EPR theorem

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The EPR theorem is named after its inventors Einstein, Podolsky and Rosen. It describes quantum entanglement and is the basis of quantum teleportation. Albert Einstein always struggled with the Heisenberg's uncertainty principle and therefore set up a theorem with colleagues from Princeton in the 1930s. Due to the symmetry of two particles, it is possible to determine the exact location of one of them, and to know the momentum of the other with certainty. Since the particles are symmetrical, we now know about both particles, position and momentum, which contradicts the quantum mechanical interpretation of the Heisenberg's uncertainty principle.

Quantum theory and continuum

In this context, Einstein again questions his space-time continuum, since according to quantum theory a certain space would consist of a finite number of spaces. According to quantum theory, space-time is not continuous, but is given from a finite amount of space-time points. Accordingly, Einstein's equations have algebraic solutions (e.g. finite sums of terms). This is also the view of the absolute theory that the space-time continuum is in reality not a continuum, but the smallest quantities form the basis and thus a finite sum of space-time points make up a finite space-time. Otherwise, the replicators, as e.g. propelled by Starship Enterprise is not possible if you had to replicate an infinite amount of information. Already under Number sets in physics I have shown that the natural numbers are the basis of nature, consequently there is no continuum in the real number range.

Quantum Teleportation

This entanglement described by Einstein and others was demonstrated in several experiments. In particular, the quantum physicists of this time hope to make teleportation possible because there is an exchange of information at faster than light. You can also replicate or teleport particles with the same properties. In Switzerland there has even been an experiment with a coin toss in twisted places. It was determined whether heads or tails are absolutely random, but if heads come in one place, tails come in the entangled place and vice versa. Physics can still hope for a lot from this research area.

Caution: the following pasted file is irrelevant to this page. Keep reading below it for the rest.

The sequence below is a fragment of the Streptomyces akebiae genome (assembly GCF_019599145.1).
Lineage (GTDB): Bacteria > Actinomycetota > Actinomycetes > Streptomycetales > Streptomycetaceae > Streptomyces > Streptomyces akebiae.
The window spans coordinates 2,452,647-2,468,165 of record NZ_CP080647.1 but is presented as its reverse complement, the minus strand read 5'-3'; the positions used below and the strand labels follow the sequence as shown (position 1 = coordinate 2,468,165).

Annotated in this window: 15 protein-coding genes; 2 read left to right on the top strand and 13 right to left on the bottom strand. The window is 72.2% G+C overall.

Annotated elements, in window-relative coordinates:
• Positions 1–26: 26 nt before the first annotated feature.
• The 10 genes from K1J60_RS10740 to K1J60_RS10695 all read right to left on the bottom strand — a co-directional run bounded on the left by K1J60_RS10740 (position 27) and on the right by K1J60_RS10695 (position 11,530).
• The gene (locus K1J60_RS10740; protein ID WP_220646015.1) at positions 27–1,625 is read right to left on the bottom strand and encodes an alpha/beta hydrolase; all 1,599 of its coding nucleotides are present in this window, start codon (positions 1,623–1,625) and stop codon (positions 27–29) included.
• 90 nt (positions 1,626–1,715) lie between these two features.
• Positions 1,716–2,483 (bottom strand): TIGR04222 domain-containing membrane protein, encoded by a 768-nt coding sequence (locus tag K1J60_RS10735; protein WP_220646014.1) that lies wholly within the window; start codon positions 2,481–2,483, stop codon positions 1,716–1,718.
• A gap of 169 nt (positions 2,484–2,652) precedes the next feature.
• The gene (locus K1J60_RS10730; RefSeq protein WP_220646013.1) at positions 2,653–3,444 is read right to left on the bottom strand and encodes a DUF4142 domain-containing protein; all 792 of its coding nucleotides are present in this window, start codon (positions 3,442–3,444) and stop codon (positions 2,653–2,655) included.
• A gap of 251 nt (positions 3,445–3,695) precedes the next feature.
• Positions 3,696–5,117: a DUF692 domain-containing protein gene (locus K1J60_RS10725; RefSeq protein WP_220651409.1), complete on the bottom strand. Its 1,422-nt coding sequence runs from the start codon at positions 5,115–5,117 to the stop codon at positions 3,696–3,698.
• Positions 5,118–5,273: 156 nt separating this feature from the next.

EPR theorem, quantum entanglement and spirit particles

The entangled particles have the same natural properties. However, according to the absolute theory and the defined Division by Zero there is also an infinite number of spirit particles in every particle. Here it should be checked whether only the natural particles are transmitted during teleportation, or whether, according to the symmetry, the soul and the spirit are also teleported. Just teleporting matter would not be enough.

Non-locality and EPR theorem

Einstein's main accusation was that the locality of the universe would be violated if quantum entanglement existed. Locality is a term that goes back to Newton and says that phenomena only have a local character, i.e. that they are propagated at the next points. Teleportation, i.e. the entanglement of two distant points, would contradict this. The absolute theory could solve this insofar as a locality is not only assumed in terms of locomotion (i.e. two adjacent points), but also a locality in terms of frequency must be taken into account. One could imagine frequency as a dimension of its own, and in this dimension the entangled, distant places lie next to each other.